6- Consider potential constraints. Consider the context of what is happening in and around the organization to make sure that this is a good time to initiate an employee recognition program. There is always the possibility of issues, conditions, or other factors (such as adverse business conditions, the threat of layoffs, demotivators, etc.) that can negatively impact even the best recognition intentions. For example, a well-intentioned recognition effort will be marginalized by the announcement of large executive bonuses, because employees will feel that any recognition they received was “a pittance” in comparison. Other constraints might include competition from other programs (such as are engineering initiatives) being launched in the organization that could distract from, or interfere with, the recognition effort. You don’t need to avoid starting a recognition program in these cases, but simply consider their implications and design your program and its timing accordingly, perhaps integrating the recognition initiative with one or more other strategic objectives of the organization.
7- Develop the plan. A plan doesn’t need to be an elaborate document, but it is a good idea to have at least a brief written description of what you intend to do. This plan should at a minimum include the tasks, schedules, and resources needed to successfully implement the program. This could be done in a couple of pages. You might also want to consider involving others in the development of your plan. Involvement can also significantly increase the power and impact of organizational recognition.
8- Solicit feedback. I suggest you take a one-page version of your plan – just the description, without the resources, budget, and so forth—and ask for feedback from peers and a few members of the target audience from which recipients will be selected, as well as your executive sponsor. Ask them if they see any problems with your proposed recognition program. Then, make changes in the program plan, as needed, based on the feedback received.
9- Implement the program. Once you are confident with your program plan, you are ready to implement the organizational recognition program. Announce it with some fanfare and be sure to widely publicize recognized employees through the wide variety of communications channels available to you. It would be wise to accompany the launch of your program with leader training about effective recognition, its importance, and its impact on employee effort and results. You can have the best recognition plan and tools ever, but that won’t be worth much if your leaders are not on board with it, actively using and endorsing the initiative in their daily leadership roles.
10- Monitor the impact. It always pays to carefully monitor the implementation of a new program, especially during its early days to assure that things go smoothly. A growing incidence of cynical employee comments is a sure sign that something is wrong, and your program needs a closer review. The employee grapevine will tell you how well the program is being received. Make adjustments accordingly.
11- Learn from the experience. There is no substitute for learning from experience. You can maximize the learning from your first organizational recognition program by such activities as asking individual employees about their reactions to the program or by inviting employees to participate in a focus group to discuss the organizational recognition program and suggest how it can be made even better.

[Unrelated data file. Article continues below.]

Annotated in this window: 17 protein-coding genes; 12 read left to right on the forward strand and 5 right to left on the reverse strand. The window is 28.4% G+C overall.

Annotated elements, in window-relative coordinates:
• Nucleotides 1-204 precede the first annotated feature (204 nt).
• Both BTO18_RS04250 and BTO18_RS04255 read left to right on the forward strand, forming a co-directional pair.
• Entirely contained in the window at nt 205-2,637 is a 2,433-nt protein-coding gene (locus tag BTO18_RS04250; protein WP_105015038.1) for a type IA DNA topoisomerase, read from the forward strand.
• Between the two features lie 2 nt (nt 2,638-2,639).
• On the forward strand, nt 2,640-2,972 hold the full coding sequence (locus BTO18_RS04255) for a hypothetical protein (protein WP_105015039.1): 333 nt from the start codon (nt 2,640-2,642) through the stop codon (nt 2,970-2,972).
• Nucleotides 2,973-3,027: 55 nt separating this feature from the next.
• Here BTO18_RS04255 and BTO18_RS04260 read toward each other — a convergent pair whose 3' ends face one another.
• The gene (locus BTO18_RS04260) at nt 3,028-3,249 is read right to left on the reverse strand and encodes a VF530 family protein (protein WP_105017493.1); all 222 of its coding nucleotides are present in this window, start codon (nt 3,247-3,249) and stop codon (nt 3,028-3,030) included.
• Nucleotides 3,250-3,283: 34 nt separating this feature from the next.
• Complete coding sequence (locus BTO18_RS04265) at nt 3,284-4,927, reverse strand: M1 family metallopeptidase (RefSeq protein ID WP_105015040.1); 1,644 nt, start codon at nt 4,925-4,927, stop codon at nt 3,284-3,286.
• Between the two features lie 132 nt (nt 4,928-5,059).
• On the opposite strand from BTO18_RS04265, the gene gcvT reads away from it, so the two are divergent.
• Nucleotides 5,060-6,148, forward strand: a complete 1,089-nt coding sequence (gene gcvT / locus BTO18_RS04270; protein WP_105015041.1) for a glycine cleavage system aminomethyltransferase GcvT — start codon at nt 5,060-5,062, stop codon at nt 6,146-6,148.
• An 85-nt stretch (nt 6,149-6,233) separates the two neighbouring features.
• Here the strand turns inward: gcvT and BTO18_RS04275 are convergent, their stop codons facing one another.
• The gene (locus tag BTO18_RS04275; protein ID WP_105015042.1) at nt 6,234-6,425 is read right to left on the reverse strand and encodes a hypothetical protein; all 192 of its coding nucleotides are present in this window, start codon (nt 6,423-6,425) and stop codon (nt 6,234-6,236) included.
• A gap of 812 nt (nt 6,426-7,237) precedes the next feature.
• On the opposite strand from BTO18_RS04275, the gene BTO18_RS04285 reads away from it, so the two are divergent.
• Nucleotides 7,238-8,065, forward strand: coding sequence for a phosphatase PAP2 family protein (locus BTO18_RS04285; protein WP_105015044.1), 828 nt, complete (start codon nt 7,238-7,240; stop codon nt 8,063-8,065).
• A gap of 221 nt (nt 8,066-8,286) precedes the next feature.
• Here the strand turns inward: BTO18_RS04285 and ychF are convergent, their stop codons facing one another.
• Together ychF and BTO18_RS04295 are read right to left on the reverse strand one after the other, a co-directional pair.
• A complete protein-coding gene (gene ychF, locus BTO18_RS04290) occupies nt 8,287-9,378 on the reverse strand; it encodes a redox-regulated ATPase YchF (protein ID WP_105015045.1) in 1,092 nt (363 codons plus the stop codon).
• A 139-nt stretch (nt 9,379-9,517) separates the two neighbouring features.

12- Do it even better the next time. Now that you have an initial successful recognition program, you can always make improvements. Learn from what you have just done, and use feedback to do it even better the next time. No matter how well the program went, there is always room for improvement. Based on your experience, and the feedback received, you should be able to take your next recognition program to the next level.
The Challenge of Sustaining Employee Recognition Programs in an Organization
Probably the greatest challenge of organizational recognition is how to sustain it. All too often, organizational recognition gets started, but never gets to the next level. Organizational employee recognition programs that are implemented and discontinued tend to reinforce employees’ perceptions that recognition is “just another program of the month,” and not a genuine commitment.
Employees get excited about recognition and then become disappointed as motivational programs come and go. This has led to one all-too-common reaction to such programs as being a passing fad. Without an overarching strategy for ongoing organizational recognition, no recognition effort can be sustained for long.
Management, especially upper management, is ultimately responsible for creating a work environment that is conducive to sustaining organization-wide motivation that will best help to attract and retain talent and maximize the performance of that talent while employed by the organization.
Bob Nelson, Ph.D., is the world’s leading authority on employee recognition and engagement. He’s worked with thousands of companies on these topics, including 80percent of the Fortune 500, spoken on six continents, and authored related books on the topic that have sold over 5 million copies. For more information, visit www.drbobnelson.com.